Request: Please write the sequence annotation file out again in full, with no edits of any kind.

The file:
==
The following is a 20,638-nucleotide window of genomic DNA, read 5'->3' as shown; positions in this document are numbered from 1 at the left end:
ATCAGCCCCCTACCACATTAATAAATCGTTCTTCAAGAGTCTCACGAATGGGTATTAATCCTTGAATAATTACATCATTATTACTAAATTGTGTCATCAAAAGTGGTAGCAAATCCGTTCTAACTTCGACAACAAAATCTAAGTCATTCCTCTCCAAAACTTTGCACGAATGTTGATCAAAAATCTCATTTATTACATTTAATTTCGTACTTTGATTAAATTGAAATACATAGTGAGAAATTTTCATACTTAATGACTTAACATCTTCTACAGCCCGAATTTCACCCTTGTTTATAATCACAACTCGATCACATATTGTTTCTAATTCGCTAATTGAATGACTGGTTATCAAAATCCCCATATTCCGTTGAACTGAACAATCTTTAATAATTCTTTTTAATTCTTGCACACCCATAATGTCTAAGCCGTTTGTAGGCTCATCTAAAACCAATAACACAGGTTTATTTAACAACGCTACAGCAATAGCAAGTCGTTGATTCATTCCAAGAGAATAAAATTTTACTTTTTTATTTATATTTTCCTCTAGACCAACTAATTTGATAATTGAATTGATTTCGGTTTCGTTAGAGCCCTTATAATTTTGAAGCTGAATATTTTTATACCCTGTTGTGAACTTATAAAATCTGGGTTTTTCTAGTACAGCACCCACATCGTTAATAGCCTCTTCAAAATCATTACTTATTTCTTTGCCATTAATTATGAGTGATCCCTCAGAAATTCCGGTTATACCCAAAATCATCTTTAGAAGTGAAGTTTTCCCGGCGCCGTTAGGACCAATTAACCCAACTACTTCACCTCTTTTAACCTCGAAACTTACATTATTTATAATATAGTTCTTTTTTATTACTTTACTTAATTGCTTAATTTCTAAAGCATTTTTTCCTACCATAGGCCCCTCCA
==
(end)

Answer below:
The following is a 20,638-nucleotide window of genomic DNA, read 5'->3' as shown; positions in this document are numbered from 1 at the left end:
ATCAGCCCCCTACCACATTAATAAATCGTTCTTCAAGAGTCTCACGAATGGGTATTAATCCTTGAATAATTACATCATTATTACTAAATTGTGTCATCAAAAGTGGTAGCAAATCCGTTCTAACTTCGACAACAAAATCTAAGTCATTCCTCTCCAAAACTTTGCACGAATGTTGATCAAAAATCTCATTTATTACATTTAATTTCGTACTTTGATTAAATTGAAATACATAGTGAGAAATTTTCATACTTAATGACTTAACATCTTCTACAGCCCGAATTTCACCCTTGTTTATAATCACAACTCGATCACATATTGTTTCTAATTCGCTAATTGAATGACTGGTTATCAAAATCCCCATATTCCGTTGAACTGAACAATCTTTAATAATTCTTTTTAATTCTTGCACACCCATAATGTCTAAGCCGTTTGTAGGCTCATCTAAAACCAATAACACAGGTTTATTTAACAACGCTACAGCAATAGCAAGTCGTTGATTCATTCCAAGAGAATAAAATTTTACTTTTTTATTTATATTTTCCTCTAGACCAACTAATTTGATAATTGAATTGATTTCGGTTTCGTTAGAGCCCTTATAATTTTGAAGCTGAATATTTTTATACCCTGTTGTGAACTTATAAAATCTGGGTTTTTCTAGTACAGCACCCACATCGTTAATAGCCTCTTCAAAATCATTACTTATTTCTTTGCCATTAATTATGAGTGATCCCTCAGAAATTCCGGTTATACCCAAAATCATCTTTAGAAGTGAAGTTTTCCCGGCGCCGTTAGGACCAATTAACCCAACTACTTCACCTCTTTTAACCTCGAAACTTACATTATTTATAATATAGTTCTTTTTTATTACTTTACTTAATTGCTTAATTTCTAAAGCATTTTTTCCTACCATAGGCCCCTCCA